New Jersey MS Patient Sent to Prison for Five Years for Growing His Medicine

New Jersey Multiple Sclerosis patient John Ray Wilson was sentenced last Friday to five years in prison for growing marijuana plants to ease his symptoms. Wilson, whose case we profiled in December, originally faced up to 20 years in prison, but a jury failed to convict him of the most serious, maintaining a habitation where marijuana is manufactured. He was convicted of manufacturing marijuana (17 plants) and possession of psychedelic mushrooms. Wilson was convicted in December, before New Jersey recognized medical marijuana. Ironically, it became the 14th state to do so between the time Wilson was convicted and his sentencing. But the new New Jersey law would not have protected Wilson's marijuana growing because it only allows for patients to obtain it at state-monitored dispensaries. State Superior Court Judge Robert Reed banned any references to Wilson's medical condition during his trial, finding that personal use was not a defense and that New Jersey had no law protecting medical marijuana use. Wilson was ultimately able to make a brief, one-sentence mention of his medical reasons for growing marijuana, but that wasn't enough to sway the jury. Wilson's attorney, James Wronko, told the Associated Press that the outcome might have been different had the jury been allowed to hear more about his illness. "We're disappointed that he's in state prison for smoking marijuana to treat his multiple sclerosis," Wronko . "I think anytime someone using marijuana for their own medical use goes to state prison, it's clearly a harsh sentence." Wilson's case became a cause célèbre for regional medical marijuana advocates, and also drew attention from the state legislature. Two state senators, Nicholas Scutari, sponsor of the medical marijuana bill, and Ray Lesniak, called in October for Gov. Jon Corzine (D) to pardon Wilson. But Corzine punted, saying he preferred to wait until after Wilson's trial had finished. Now, Wilson has been sentenced to prison, Corzine's term has ended, and new Republican Gov. Chris Christie is not nearly as medical marijuana-friendly. Wronko said an appeal of the sentence was in the works.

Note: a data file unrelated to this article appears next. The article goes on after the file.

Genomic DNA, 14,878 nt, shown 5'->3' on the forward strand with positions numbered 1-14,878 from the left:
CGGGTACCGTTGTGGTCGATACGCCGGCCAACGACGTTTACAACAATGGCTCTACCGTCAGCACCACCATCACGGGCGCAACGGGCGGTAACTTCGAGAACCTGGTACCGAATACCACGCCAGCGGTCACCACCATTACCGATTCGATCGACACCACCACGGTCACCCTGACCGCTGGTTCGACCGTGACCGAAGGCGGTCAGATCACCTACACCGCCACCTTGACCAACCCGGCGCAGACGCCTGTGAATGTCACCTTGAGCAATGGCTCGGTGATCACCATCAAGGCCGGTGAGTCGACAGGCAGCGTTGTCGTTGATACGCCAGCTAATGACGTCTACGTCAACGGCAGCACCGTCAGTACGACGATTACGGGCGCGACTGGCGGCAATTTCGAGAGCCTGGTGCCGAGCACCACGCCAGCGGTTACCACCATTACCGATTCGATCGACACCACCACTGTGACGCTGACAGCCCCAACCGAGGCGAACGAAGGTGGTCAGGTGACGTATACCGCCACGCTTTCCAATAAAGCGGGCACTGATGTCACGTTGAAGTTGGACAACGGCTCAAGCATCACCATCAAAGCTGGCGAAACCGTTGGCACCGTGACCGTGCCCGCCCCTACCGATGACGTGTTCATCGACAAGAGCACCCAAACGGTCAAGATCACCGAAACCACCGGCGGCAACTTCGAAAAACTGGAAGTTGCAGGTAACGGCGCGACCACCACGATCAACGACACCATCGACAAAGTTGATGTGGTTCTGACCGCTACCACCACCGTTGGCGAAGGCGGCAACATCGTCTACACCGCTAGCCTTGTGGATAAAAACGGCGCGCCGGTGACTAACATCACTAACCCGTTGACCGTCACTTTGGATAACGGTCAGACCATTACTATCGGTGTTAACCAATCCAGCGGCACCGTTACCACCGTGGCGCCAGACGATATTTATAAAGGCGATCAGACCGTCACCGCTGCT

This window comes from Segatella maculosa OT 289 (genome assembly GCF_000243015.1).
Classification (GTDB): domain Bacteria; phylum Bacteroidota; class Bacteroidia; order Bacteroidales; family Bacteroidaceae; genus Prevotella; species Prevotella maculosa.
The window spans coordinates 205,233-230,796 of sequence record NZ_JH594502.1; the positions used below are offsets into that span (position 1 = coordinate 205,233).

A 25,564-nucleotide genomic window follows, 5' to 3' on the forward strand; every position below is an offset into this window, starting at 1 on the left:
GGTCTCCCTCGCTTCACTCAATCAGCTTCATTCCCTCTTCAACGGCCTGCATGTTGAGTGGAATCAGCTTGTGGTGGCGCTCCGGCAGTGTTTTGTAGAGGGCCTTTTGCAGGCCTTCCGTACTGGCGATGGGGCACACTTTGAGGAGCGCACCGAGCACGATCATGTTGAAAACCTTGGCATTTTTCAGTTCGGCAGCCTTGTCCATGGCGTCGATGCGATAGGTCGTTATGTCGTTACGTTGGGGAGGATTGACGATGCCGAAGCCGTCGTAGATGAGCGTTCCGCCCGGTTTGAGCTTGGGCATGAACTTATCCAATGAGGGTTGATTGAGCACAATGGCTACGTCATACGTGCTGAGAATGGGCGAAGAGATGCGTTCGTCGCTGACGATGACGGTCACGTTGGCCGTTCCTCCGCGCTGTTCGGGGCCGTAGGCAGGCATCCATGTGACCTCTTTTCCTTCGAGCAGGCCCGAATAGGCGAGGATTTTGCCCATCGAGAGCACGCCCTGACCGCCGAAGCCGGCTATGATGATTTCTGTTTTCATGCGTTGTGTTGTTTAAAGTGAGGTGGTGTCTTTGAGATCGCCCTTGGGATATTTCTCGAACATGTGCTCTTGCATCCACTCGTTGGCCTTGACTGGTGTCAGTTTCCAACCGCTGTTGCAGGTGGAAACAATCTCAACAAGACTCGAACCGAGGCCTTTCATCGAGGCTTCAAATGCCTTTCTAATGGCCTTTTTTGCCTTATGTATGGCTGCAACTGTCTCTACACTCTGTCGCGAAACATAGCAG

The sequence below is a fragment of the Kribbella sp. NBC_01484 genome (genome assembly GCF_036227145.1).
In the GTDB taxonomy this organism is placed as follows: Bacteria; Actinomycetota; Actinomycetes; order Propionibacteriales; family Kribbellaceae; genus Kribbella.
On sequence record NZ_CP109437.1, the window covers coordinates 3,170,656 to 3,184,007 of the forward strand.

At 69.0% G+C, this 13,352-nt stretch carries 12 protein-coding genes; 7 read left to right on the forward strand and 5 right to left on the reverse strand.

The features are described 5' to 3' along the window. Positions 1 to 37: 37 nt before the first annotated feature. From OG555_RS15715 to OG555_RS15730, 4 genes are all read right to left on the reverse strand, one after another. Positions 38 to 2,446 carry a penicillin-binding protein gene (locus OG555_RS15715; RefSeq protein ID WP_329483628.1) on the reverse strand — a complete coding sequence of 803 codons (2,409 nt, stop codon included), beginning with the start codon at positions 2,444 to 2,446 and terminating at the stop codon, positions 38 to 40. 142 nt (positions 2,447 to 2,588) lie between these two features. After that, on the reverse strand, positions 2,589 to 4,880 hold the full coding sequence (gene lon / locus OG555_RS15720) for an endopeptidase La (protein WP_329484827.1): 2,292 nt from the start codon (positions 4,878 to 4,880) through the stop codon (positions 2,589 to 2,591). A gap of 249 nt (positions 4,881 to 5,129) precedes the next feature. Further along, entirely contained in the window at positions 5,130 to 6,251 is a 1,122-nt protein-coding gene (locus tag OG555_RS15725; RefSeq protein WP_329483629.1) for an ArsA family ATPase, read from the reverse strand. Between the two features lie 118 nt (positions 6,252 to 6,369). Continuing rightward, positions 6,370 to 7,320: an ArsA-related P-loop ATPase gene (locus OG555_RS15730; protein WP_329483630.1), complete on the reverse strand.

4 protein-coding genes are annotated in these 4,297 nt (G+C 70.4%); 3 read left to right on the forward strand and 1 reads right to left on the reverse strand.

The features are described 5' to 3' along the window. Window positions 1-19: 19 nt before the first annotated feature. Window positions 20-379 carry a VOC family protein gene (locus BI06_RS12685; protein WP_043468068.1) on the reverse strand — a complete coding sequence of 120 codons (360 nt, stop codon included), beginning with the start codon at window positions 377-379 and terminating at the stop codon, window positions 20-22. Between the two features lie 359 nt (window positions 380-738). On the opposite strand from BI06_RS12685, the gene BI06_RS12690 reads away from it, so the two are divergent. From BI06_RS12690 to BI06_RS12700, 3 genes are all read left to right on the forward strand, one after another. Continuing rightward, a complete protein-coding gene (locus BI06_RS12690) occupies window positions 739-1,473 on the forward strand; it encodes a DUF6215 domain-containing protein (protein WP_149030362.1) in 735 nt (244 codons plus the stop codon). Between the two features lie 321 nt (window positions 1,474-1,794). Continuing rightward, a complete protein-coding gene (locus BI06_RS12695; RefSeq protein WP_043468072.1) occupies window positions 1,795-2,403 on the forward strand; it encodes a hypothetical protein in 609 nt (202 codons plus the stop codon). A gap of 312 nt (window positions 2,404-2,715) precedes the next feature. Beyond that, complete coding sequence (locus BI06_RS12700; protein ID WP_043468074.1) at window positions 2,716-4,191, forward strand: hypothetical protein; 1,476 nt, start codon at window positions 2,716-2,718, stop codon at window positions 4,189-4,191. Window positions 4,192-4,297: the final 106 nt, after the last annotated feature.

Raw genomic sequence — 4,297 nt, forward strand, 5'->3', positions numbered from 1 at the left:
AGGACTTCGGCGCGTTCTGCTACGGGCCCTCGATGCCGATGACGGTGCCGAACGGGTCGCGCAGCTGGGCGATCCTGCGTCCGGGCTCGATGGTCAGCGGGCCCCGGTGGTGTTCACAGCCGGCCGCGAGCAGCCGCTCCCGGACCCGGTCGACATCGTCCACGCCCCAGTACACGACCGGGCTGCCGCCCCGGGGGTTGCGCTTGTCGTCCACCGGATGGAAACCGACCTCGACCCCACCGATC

Location: 
NJ
United States
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Shameful day for New Jersey, and that's another teacher...

they are going to have to fire. No matter how much people hate recreational cannabis, they should leave medicinal cannabis out of it. Otherwise they're going to get accused of holding seriously and desperately ill patients hostage in their anti cannabis, pro alcohol war.

How do you ask an MS patient…

…to be the last person arrested in a drug war?

Giordano

Cases like this

-- not the watch sales, the chronically ill person going to prison -- make me wish I beleived in Hell as taught by the Catholics. If I could believe that every member of this jury would someday pay for their sins against humanity, I could rest a lot easier.

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